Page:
Corporatism poses increasing threat to American democracy

Opinions Columnists | Journalism freshman

Modern American democracy has been turned on its head, morphing from a capitalist system into a corporatist plutocracy run by the rich and big corporations.

Corporatism is defined as a society in which corporations exert political power over the government and the people within the bounds of its jurisdiction. A plutocracy is more simply defined as a government that is essentially run by a small group of the richest citizens.

In the landmark 2010 Supreme Court case Citizens United v. Federal Election Commission, corporations legally became “people” who can unlimitedly fund political candidates. After this case, the election of many of our politicians has been legally bought, giving corporations incredible power over political decisions that affect them.

If multinational corporations can fund politicians indefinitely, that means they can put conditions on the money they independently give. This often leads to backdoor meetings where corporations and industries instruct politicians on which way to vote and address certain issues in exchange for a well-financed campaign.

Unfortunately, the wealthiest campaigns are often the most likely to win elections, leading a large percentage of American political positions to be occupied by corporate puppets. It is not a mere coincidence that every winner of the presidential election in the past several decades has been the one who spent the most money on his campaign, or that 90 percent of congressional seat winners are the ones who spent the most, according to information from The Center for Responsive Politics. It is an unhappy fact that in our current election system, the victor is almost always the one with the most campaign money.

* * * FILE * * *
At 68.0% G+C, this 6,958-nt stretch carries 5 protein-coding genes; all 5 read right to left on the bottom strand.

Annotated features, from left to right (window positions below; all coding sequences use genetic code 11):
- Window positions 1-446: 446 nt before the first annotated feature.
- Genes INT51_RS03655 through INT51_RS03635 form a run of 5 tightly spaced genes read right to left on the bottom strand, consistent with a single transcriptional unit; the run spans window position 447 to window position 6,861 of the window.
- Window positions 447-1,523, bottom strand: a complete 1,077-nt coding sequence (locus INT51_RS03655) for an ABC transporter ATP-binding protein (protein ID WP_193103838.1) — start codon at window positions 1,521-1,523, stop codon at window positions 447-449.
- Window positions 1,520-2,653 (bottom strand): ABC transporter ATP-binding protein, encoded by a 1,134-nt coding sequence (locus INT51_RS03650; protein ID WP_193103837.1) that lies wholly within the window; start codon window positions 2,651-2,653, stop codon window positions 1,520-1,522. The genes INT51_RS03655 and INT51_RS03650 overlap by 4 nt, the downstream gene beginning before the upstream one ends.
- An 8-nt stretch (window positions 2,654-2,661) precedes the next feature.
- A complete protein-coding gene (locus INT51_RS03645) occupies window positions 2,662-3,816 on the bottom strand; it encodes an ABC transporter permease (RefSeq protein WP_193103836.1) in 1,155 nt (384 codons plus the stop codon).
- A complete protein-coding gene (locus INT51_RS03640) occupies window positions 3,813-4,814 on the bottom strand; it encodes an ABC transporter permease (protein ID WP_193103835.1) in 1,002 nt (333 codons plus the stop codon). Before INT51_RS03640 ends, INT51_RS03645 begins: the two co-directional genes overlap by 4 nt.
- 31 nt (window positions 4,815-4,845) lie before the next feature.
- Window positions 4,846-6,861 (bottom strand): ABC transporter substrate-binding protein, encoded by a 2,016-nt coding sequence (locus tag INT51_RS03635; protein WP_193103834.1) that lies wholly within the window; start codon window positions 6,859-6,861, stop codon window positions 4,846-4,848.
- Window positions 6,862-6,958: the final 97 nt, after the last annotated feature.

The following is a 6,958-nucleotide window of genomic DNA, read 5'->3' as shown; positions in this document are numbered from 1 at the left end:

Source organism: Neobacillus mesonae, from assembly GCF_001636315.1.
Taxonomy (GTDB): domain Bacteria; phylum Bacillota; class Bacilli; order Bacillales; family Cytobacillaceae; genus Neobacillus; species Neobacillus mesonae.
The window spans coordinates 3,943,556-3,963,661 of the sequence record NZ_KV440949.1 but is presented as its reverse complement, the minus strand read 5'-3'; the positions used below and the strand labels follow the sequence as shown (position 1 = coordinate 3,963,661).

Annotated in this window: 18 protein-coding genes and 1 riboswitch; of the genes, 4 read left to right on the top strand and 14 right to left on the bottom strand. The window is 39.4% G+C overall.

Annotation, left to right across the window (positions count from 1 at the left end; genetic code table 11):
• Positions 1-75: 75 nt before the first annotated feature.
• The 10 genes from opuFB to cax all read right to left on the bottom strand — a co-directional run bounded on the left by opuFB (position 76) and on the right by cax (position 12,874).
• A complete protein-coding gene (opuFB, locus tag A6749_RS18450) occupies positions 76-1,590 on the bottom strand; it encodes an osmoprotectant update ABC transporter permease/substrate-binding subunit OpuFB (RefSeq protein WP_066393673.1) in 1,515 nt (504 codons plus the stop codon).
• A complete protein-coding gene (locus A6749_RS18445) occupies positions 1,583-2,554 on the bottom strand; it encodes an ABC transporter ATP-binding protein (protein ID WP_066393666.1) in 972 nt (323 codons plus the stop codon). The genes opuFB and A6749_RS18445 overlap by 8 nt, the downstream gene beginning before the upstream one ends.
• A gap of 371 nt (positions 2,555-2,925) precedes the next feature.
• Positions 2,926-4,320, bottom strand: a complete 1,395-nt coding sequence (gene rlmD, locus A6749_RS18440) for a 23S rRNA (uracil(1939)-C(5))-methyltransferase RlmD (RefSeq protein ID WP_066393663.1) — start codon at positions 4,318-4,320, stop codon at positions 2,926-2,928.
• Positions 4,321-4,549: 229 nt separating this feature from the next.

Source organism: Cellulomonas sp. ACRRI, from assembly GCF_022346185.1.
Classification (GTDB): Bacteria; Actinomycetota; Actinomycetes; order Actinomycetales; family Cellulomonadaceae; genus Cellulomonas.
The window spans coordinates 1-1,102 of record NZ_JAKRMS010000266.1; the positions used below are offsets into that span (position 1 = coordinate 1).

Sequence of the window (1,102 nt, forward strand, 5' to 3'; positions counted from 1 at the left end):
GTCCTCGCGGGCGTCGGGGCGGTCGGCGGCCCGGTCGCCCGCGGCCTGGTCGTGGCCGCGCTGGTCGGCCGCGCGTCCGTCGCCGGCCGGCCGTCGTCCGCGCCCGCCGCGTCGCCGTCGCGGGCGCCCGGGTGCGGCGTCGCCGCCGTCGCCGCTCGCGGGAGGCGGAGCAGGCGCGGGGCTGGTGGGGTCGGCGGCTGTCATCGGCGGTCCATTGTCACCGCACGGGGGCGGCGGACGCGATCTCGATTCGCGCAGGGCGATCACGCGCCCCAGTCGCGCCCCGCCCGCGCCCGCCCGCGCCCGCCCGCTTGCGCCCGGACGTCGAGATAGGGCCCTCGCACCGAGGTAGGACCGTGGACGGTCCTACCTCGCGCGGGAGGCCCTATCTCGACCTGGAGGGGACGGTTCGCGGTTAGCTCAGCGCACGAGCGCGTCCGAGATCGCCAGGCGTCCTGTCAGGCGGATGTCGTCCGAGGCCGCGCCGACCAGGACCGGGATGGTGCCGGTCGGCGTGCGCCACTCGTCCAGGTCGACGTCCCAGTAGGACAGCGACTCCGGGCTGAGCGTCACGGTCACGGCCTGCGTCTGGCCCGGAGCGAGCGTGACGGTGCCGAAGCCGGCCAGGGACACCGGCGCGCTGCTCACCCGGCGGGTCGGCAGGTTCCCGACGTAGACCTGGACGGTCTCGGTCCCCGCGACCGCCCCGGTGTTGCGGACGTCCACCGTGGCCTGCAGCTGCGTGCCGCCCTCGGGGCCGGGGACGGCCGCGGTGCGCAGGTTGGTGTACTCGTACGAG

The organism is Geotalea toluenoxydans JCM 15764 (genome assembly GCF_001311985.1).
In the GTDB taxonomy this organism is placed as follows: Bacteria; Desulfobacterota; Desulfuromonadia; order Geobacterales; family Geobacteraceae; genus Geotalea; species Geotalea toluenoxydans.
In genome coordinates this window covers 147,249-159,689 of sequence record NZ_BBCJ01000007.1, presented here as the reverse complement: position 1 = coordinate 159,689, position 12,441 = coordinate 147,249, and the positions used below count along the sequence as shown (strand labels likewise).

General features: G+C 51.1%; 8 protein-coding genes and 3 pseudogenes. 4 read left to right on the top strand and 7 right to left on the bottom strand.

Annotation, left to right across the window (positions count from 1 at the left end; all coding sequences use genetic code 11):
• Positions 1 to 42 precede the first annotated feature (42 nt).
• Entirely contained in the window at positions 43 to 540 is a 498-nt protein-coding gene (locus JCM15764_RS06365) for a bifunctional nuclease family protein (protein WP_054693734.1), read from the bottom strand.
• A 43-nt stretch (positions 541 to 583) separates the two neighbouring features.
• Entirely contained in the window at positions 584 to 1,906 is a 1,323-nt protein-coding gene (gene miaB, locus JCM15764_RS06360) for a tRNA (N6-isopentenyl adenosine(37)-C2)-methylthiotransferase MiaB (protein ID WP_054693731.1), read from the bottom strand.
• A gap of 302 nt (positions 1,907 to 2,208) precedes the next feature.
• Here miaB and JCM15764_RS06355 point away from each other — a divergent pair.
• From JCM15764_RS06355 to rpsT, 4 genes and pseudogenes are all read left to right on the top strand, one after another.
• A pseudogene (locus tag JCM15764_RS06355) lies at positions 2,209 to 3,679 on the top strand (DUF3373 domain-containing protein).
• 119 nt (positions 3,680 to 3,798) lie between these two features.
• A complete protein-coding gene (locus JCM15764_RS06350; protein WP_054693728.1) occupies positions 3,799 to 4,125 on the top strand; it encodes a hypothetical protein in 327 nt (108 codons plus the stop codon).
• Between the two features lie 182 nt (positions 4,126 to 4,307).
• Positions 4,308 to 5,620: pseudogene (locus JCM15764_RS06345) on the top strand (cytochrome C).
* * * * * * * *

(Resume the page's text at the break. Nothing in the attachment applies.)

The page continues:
The top 10 percent of the richest Americans held more than half of the annual wealth earned in the U.S. in 2012, according to a Sept. 10, 2013 Seattle Times article. To put that in perspective, it means 31 million people in this country made more in 2012 than the other 282 million people combined. This deficit is the highest proportion-wise since the government implemented the income tax in 1913, and the gap is only widening.  

Many corporations own the media outlets that perpetuate the illusion of American democracy. They are creating false distinctions between parties which, in truth, are both owned by corporations and discredit politicians who may reject their bribery attempts or are otherwise not ideal representatives. Because of this, there will likely never be a third party with legitimate influence and power in this country.

Corporate greed is the leading reason why minimum wage has not kept up with the cost of living, which if it had, would likely exceed $21 an hour. If the minimum wage at the very least kept up with inflation, it would be more than $10 by now. But because corporations are not willing to pay their workers a reasonable amount, minimum wage has been kept artificially low.

This lack of reasonable pay has permanently crippled the middle and working classes and has hindered economic growth. As many economists have pointed out, when middle-class Americans earn more money, they—and this is a shocker—also spend more. Middle-class Americans spending more would help to pull our economy out of its current rut, but with wages so low it is unlikely to happen anytime soon.

However, money knows no bounds. Americans cannot expect “people,” whose main interest is profit, to take a hit to their own revenue in order to help the country. In our current system, money is alpha and omega, and green is the only color that matters. Actual people are irrelevant.

The people have been lead, like lemmings to the sea, to a system in which the rich become richer, and the poor become poorer. Here the American dream of upward mobility we lay to rest, and may it rest in peace. Meanwhile, the people must say hello to an unprecedented degree of income inequality. ‘Merica!

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